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Tob Control. 2020 Feb 11. pii: tobaccocontrol-2019-055368. doi: 10.1136/tobaccocontrol-2019-055368. [Epub ahead of print]

It's Just Steam: a qualitative analysis of New Zealand ENDS users' perceptions of secondhand aerosol.

Author information

1
Public Health, University of Otago, Wellington, New Zealand.
2
Preventive and Social Medicine, University of Otago, Dunedin, Otago, New Zealand.
3
Department for Health, University of Bath, Bath, Somerset, UK.
4
Marketing, University of Otago, Dunedin, New Zealand.
5
School of Public Health, Georgia State University, Atlanta, Georgia, USA.
6
Public Health, University of Otago, Wellington, New Zealand janet.hoek@otago.ac.nz.
7
Institute of Advanced Study, Durham University, Durham, UK.

Abstract

INTRODUCTION:

Many smokers who begin using electronic nicotine delivery systems (ENDS) report vaping in settings where they would not have smoked and believe secondhand aerosol (SHA) is simply steam. However, current understanding of how ENDS users differentiate between secondhand smoke and SHA, or how vaping norms develop, is limited.

METHODS:

We conducted in-depth, semi-structured interviews with 39 current ENDS users (dual users and former smokers, now exclusive ENDS users) from New Zealand to explore participants' perceptions of SHA. We probed how these perceptions arose and examined implications for vaping practices and policy. We managed the data using NVivo V.11 and used a thematic analysis approach to interpret the transcripts.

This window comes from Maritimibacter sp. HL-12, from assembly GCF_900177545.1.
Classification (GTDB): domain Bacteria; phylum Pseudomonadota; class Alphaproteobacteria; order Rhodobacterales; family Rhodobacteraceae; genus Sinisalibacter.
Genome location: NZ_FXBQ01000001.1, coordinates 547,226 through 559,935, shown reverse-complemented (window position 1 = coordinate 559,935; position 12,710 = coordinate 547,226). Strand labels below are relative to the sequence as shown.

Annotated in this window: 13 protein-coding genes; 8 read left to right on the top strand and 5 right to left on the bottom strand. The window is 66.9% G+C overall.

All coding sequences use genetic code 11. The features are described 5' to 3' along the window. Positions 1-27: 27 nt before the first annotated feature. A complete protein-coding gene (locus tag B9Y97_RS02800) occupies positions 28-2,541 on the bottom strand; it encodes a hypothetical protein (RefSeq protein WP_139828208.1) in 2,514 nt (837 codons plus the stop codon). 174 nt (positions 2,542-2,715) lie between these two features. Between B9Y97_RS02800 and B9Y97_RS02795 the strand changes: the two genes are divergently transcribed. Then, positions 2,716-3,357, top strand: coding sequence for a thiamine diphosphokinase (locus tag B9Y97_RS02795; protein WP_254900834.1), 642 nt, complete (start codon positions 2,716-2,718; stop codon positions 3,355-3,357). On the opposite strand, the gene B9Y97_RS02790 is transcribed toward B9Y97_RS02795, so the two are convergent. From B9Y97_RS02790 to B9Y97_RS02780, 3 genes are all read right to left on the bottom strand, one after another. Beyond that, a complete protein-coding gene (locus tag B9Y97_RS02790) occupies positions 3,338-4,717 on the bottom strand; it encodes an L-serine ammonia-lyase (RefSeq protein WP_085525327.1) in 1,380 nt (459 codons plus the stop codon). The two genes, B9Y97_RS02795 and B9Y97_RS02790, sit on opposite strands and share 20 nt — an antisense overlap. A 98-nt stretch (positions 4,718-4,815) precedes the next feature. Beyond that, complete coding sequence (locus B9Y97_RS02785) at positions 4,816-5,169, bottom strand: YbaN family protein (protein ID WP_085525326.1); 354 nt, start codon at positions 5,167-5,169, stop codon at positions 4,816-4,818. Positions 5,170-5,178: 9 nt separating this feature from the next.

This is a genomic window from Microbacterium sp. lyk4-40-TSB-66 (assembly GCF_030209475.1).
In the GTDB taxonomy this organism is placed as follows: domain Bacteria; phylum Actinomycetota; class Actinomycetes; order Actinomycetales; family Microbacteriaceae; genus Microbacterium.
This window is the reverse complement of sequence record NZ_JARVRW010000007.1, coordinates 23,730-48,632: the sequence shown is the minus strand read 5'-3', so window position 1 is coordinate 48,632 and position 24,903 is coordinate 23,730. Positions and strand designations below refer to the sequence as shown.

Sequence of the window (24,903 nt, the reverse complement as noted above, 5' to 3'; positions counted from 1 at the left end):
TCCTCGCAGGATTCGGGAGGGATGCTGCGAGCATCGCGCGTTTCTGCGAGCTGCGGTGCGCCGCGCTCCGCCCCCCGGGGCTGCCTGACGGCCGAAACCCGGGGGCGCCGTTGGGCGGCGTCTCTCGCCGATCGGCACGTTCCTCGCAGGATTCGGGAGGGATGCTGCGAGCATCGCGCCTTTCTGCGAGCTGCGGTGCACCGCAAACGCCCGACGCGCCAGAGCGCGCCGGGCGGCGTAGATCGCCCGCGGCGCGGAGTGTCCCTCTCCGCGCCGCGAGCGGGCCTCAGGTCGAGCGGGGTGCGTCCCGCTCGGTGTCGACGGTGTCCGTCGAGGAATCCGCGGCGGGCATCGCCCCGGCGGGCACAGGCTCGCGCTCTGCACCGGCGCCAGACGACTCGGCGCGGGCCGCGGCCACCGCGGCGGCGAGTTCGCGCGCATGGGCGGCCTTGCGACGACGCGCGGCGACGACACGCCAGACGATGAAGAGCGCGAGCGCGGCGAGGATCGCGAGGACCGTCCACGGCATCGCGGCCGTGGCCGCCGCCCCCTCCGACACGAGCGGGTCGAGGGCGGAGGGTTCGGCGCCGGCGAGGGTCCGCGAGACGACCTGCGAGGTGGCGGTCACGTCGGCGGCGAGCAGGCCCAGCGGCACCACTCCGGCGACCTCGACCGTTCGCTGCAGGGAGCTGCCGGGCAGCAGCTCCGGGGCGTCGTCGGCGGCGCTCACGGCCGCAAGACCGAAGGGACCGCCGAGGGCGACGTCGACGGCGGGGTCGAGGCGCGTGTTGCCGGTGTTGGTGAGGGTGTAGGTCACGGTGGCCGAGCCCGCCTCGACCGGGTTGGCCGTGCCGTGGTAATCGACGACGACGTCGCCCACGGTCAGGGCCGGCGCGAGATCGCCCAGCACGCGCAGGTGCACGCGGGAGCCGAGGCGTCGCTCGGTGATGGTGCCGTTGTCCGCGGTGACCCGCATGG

RESULTS:

Participants had limited understanding of SHA, its constituents or its possible effects on others. They drew on the absence of harm information, and their sensory experiences and perceptions of others' views of vaping, to support the conclusion that SHA posed few, if any, risks to bystanders. Yet despite this perception, some felt they should recognise others' rights to clean air and most would not vape around children to avoid setting an example.

CONCLUSIONS:

In the absence of trusted information, participants used sensory heuristics to rationalise their ENDS practices. Policy-makers face the challenge of correcting misperceptions about SHA without deterring full transition from smoking to ENDS use. They could consider including vaping in current smoke-free area policies; this measure would signal that SHA is not harmless, and could protect clean-air settings and reduce potential normalisation of vaping among non-smokers.

KEYWORDS:

electronic nicotine delivery devices; public policy; secondhand smoke

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Conflict of interest statement

Competing interests: None declared.

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